Willis takes major step in comeback

By Jason Beck
Updated: May 14, 2009

Dontrelle Willis

Dontrelle Willis

MINNEAPOLIS — Well before Dontrelle Willis took the mound for his Major League return Wednesday night, Tigers manager Jim Leyland laid out a simple goal, the same he has for any pitcher: Give the team a chance to win.

As Willis left with two outs the fifth, having allowed four runs on eight hits, he had given the Tigers a shot at taking this game — the first of many shots, it turned out. He just couldn’t have imagined what kind of game it would end up being.

“I kind of feel like I pitched three days ago,” Willis said after Joe Crede’s 13th-inning grand slam sent the Tigers to a 14-10 loss. “That’s how long the game went today.”

Willis was long gone before most of this game’s twists and turns, but his work kept the game close. Considering Justin Morneau’s two-run homer put the Twins up in the first inning, it had the chance to become lopsided early.

Willis began the season on the disabled list with anxiety disorder, but has said his main issue was simply not pitching well — both during his wild 2008 season and in Spring Training. When he rejoined the Tigers, he said his biggest lesson from doctors and club officials was learning to go one pitch at a time and put bad pitches behind him. His best example, he said, came after giving up a home run.

Morneau’s two-out drive to center field gave him that early test.

“That’s the only pitch that I really want back,” Willis said of his 93-mph fastball that wandered over the plate, “and I really don’t want it back.”

Last year, his outing probably would’ve fallen apart after that in a struggle to reclaim the strike zone. On Wednesday, he went back to his mix of speeds, retiring Michael Cuddyer to end the first inning, then pitching a scoreless second.

“It happened in the first,” Willis said. “I wasn’t just going to throw in the towel. We still have a lot of ballgame. You still can give our team confidence that we can get back in the ballgame. As soon as the other guy got in trouble, we’re still in the ballgame.

“I think it’s contagious as far as continuing to battle. If the team sees you battling, then everybody goes and follows suit.”

Offensively, they eventually came around. Defensively, it took a while, but the Tigers began to respond to Willis’ effort.

Willis’ quick reactions snared Mike Redmond’s liner back up the middle with two on and nobody out in the first, starting a rally-killing double play. After three straight hits led to another run in the third on Joe Mauer’s single, Willis hit one corner after another to get an inning-ending double play.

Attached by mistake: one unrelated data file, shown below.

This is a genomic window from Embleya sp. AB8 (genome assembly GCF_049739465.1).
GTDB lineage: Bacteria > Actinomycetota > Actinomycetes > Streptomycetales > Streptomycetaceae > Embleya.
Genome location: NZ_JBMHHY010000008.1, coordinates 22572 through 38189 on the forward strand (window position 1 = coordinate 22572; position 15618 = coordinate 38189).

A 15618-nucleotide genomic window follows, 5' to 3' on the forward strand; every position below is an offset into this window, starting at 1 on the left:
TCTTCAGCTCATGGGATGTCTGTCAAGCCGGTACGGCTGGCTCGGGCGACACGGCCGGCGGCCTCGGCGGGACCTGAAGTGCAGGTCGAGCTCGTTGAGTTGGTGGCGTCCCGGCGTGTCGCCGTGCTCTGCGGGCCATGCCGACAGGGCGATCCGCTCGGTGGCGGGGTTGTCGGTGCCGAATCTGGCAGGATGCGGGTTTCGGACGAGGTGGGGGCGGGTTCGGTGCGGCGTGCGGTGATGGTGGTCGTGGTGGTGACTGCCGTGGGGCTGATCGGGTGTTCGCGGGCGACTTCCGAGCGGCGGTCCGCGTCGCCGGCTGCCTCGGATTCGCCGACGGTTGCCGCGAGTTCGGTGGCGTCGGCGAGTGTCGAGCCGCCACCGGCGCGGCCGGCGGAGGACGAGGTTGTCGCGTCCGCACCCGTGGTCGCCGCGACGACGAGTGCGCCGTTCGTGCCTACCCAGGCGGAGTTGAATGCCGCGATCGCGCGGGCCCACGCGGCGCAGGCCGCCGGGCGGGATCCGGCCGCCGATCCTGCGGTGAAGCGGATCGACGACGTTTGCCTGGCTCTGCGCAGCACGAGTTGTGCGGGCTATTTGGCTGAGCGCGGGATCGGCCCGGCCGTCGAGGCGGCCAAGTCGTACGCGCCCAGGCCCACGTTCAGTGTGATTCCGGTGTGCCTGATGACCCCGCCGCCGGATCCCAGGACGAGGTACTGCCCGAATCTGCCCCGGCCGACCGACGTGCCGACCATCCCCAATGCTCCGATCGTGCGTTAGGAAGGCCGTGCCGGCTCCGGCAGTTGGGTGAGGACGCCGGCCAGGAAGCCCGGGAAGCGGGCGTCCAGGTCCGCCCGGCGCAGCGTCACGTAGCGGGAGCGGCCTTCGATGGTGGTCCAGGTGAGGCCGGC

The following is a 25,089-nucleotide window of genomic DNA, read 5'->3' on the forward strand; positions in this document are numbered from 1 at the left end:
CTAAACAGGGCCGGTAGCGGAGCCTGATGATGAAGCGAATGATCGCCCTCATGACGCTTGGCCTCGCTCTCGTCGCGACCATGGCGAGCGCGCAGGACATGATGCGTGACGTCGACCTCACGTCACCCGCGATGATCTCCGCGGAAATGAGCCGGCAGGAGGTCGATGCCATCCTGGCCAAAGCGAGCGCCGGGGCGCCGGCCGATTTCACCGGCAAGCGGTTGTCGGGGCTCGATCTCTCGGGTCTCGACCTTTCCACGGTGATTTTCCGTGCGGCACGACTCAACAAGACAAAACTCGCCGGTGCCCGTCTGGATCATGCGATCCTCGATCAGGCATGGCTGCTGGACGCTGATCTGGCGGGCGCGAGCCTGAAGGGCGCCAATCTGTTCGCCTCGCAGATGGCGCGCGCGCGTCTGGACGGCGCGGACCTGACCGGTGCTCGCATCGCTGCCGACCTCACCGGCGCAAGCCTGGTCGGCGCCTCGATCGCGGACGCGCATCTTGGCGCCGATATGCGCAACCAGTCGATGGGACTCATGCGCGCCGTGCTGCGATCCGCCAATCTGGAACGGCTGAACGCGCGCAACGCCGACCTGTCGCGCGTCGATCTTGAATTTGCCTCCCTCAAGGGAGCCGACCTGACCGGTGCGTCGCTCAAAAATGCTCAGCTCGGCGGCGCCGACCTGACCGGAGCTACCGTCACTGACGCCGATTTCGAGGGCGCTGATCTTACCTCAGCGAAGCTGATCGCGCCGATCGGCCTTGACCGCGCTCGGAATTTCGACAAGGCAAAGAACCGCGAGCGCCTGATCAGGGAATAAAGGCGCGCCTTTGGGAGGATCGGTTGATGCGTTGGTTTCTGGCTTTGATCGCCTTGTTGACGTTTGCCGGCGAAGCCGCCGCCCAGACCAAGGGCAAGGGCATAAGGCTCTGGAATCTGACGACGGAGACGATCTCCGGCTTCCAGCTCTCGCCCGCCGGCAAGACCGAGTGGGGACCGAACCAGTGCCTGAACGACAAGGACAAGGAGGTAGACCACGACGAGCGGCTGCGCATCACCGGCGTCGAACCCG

“There was a point when I looked over at [shortstop] Adam [Everett],” third baseman Brandon Inge said, “and I said, ‘He’s back. It looks like he’s back now.’ I remember catching him last year, and pitch by pitch, if you take away the location, he has the movement on it. He has the velocity, and he definitely has the ability to be a dominant pitcher. It’s just he wasn’t throwing strikes last year. That’s the only thing.”

Willis’ two walks both came on close full-count pitches, and he threw 53 of his 87 pitches for strikes. He had two other three-ball counts on a night when the Twins were poised to wait him out to hit the strike zone.

“I was actually pleased,” Leyland said. “I thought he kept himself together pretty good. He was around the plate pretty good. He didn’t seem to get rattled at all.

“We might need to tweak a couple things, but overall, I was pleased.”

Though Willis topped 100 pitches in both of his rehab outings at Triple-A Toledo, the Tigers did not want to go that deep with him on this night. Leyland pulled him for Zach Miner once Willis retired Justin Morneau for the second out of the fifth, bringing up a string of five straight right-handed hitters.

“I wish I could’ve went deeper,” Willis said, “but the more I pitch, hopefully I’ll earn the confidence of Skip to let me go out there and continue to battle, especially on a night like this that nobody could’ve predicted.”

That said, after Miner retired Joe Crede to end the fifth-inning threat, Willis greeted Miner two steps in front of the dugout with a hug. Once Inge homered in the next inning to put Detroit in front, Willis was left with a no-decision.

He’ll take that and go into his next start. His rotation spot comes up next Tuesday against Texas, and he isn’t looking at this as the end of his comeback.

“It ain’t a milestone,” Willis said. “This is where I want to be.”